I had the misfortune to use my BOA Cash Rewards card and my Chase Southwest card at Target during the period of the security breach. With no notice, BOA “closed” my account and reissued a new card number. I discovered this when I went online to check my account. When I called to find out what was going on, a CSR explained that it wasn’t really closed – they just deactivated that number and issued a new card with a new number. I just can’t believe they did it without notifying me. The CSR said they mailed the new cards with an explanation. On the flip side – Chase sent me an email saying my current card is being replaced and that the current card will be honored until February 21st or until I activate the replacement card. Chase certainly wins in the customer service comparison…
Has anyone else experienced this?
Yes, I experienced the exact same situation that you described. The notification came by email about a week later. I just happened to log on to check on the status of my account, as I like to keep a close eye on things, and discovered that the account wasn't available. I called up the 800 number on the back of the card and the automated system told me the account was closed. I spoke to a CSR who explained that it was because of a security breach reported by a merchant (Target? I asked. Yes, was the answer.) and that they had already issued me a new card. The card arrived yesterday. You should be fine, but I agree that they should have informed customers sooner.
My DS used her WF Debit card last week at Target. Is it safe to use cards at Target now?
I would not be using plastic of any sort at Target and be paying with cold hard cash, not even check which they will convert to electronic....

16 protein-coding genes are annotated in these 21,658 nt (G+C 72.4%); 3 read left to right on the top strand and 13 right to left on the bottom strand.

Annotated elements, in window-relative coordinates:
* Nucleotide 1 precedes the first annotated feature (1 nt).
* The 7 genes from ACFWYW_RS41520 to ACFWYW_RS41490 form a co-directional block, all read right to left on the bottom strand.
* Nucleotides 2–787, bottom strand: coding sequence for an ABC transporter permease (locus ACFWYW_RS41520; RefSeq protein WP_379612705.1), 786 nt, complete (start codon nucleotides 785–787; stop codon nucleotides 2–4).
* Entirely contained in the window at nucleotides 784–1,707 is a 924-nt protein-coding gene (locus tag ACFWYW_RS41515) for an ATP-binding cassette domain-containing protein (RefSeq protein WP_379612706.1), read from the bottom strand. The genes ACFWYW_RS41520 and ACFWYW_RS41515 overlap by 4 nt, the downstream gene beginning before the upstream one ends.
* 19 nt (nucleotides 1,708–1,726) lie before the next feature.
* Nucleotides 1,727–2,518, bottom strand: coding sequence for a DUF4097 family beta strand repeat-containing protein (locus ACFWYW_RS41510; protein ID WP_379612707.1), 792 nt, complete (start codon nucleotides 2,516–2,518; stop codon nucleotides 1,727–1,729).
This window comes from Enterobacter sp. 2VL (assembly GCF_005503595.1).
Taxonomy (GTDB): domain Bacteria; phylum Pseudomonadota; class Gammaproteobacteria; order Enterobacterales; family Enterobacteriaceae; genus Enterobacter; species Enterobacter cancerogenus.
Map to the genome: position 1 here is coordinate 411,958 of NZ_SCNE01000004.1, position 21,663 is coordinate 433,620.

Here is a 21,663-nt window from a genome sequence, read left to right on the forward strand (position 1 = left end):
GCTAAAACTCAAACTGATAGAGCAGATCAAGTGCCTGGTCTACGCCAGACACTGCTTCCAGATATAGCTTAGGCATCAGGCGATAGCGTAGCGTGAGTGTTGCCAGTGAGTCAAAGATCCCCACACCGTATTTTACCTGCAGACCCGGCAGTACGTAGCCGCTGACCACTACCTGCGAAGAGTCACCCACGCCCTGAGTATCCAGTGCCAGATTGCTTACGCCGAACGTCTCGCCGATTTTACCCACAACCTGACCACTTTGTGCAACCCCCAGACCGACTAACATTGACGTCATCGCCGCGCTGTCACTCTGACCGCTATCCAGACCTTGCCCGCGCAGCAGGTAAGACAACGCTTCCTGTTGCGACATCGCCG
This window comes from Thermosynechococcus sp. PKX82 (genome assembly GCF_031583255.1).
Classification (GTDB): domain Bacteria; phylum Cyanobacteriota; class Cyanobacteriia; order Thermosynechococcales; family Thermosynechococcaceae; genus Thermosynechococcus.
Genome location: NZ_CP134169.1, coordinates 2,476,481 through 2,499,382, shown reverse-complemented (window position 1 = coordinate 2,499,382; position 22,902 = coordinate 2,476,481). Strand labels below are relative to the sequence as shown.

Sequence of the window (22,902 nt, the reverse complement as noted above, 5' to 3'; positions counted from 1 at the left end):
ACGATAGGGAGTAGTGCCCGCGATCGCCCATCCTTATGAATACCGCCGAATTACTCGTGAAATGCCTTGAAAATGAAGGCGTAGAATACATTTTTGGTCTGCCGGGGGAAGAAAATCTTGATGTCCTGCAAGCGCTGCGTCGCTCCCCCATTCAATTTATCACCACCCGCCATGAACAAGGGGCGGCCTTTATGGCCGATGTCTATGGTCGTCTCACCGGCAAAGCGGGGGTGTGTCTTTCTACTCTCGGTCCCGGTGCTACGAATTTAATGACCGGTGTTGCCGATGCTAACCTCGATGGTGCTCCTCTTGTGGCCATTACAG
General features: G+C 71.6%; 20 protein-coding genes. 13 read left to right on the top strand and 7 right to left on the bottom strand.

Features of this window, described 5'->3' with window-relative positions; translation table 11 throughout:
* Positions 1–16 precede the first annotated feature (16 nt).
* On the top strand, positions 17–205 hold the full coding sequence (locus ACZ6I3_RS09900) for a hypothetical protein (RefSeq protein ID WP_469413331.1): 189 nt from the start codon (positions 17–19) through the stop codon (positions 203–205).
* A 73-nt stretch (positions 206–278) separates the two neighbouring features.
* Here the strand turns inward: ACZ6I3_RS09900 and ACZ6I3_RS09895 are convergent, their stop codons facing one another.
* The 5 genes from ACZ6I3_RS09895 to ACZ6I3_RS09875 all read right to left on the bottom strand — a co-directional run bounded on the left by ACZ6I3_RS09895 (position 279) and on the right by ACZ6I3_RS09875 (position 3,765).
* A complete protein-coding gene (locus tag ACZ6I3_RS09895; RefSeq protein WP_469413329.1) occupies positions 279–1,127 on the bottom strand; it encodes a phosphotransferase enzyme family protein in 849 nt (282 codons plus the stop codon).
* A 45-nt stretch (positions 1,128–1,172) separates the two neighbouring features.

I wouldn't trust Target with a ten-foot pole, for quite awhile - at least until the senate hearings make their conclusions and until Target fixes their multiple issues with Target credit/debit cards, gift cards, backtracking on returns and refunds, admits their online shopping site is snafu'd, and comes clean about why they stored customers' data for so long and with whom they shared it with. JMO.
As is usually the case, this breach could have been more widespread than what Target initially had reported.
There have been reports that personal information may have been compromised (home, phone numbers, email addresses, and even encrypted debit pin #s).
Open123, those reports have already been confirmed. Target admitted the methods they used to email their customers for signing up to the credit-monitoring - the info they gathered was from previous sales, email addresses used for sign-ups, baby/wedding registries, surveys, online shopping, their Target card app info and god knows what else (employee applications anyone?), much of this on people who had not shopped or had anything to do with Target in years. Scanning DL's I'm guessing, is also a major contention but Target is sidestepping that one.
RnJ wrote:Scanning DL's I'm guessing, is also a major contention but Target is sidestepping that one.
If they engaged in this practice, those compromised should start a class action suit and sue them for damages.